Polish Prime Minister Mateusz Morawiecki presented a reshuffled Cabinet on Wednesday that formally brings the conservative ruling party's leader into a government position, together with a new education minister who has said LGBT people are “not equal” to others.
Jaroslaw Kaczynski, the behind-the-scenes strategist of the government since his Law and Justice party came to power for the second time in 2015, will be a deputy prime minister under Morawiecki.
He will have supervision authority over the defence, justice and interior ministries, according to Polish media reports.
Morawiecki said the Kaczynski's presence would strengthen the government.
The move had been expected for days as Law and Justice was in negotiations with two junior coalition partners amid tensions in the governing coalition. It's an awkward arrangement because it leaves Kaczynski subordinate to Morawiecki in the government, but still the key powerbroker in the country.
There is to be only one woman in the government — the minister for family and social policies.
The new minister of education and science is Przemyslaw Czarnek, who angered many this summer when he said that LGBT people “are not equal to normal people.”
“Let’s protect ourselves against LGBT ideology and stop listening to idiocy about some human rights or some equality,” Czarnek said then.
Opposition politicians strongly denounced the appointment of Czarnek, which was seen as the most controversial change in Morawiecki's Cabinet.
“Such a man is the minister of national education? It’s just a scandal and a disgrace,” said Piotr Zgorzelski, a lawmaker with the centrist Polish People's Party. He said national education should stand for tolerance, but "Mr. Czarnek became famous for his words about dehumanising other people, about stigmatising sexual minorities.”
The stated purpose of the government reshuffle has been to reduce the number of ministries to make governance more efficient.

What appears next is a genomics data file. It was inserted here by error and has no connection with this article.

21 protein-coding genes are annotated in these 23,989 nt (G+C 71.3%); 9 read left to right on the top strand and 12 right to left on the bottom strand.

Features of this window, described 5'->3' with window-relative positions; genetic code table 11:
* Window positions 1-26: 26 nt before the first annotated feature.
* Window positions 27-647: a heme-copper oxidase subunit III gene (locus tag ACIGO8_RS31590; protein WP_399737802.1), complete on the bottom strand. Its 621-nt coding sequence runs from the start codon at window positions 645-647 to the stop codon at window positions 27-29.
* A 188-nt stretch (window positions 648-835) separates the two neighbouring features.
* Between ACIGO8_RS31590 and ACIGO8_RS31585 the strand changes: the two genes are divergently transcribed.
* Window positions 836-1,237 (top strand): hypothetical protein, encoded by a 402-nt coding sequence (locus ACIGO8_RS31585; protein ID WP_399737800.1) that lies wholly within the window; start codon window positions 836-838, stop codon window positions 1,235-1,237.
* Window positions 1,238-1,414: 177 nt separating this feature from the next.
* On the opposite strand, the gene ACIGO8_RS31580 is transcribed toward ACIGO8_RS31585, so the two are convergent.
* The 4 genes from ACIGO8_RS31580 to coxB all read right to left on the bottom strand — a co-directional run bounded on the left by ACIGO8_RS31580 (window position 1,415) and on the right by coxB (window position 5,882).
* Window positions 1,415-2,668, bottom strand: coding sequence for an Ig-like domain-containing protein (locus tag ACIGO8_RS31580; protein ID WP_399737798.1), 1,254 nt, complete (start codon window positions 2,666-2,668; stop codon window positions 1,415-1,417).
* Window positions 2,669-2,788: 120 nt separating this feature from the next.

Kaczynski, 71, served as prime minister from 2006 to 2007 and is a lawmaker in the lower house of parliament. However, since 2015 he has guided government strategy from behind the scenes. Critics say that arrangement gave him huge power but no true accountability.
Lawmaker Cezary Tomczyk, with the opposition party Civic Platform, said the new Cabinet represented “bad change” because it kept the worst ministers from the outgoing Cabinet. He said the only positive aspect is Kaczynski's entry because it would give him accountability.
The reshuffled Cabinet keeps hard-liner Zbigniew Ziobro as justice minister.
Poland’s government has been in a crisis since a small junior coalition party led by Ziobro refused to back an animal rights bill proposed by Kaczynski in a parliamentary vote in September,
Polish political commentators often speak of a power struggle between Ziobro, 50, and Morawiecki, 52, for eventual control of Poland’s political right as the Kaczynski era comes to an end.
Ziobro has been behind policies that have created tensions with international partners while Morawiecki is seen as relatively more moderate.
Ziobro has guided an overhaul of Poland’s justice system, allegedly to fight corruption, which has put courts under greater political control. That led the European Union to voice fears that the rule of law is under threat in Poland.
The European Commission highlighted its concerns in a new report on Wednesday.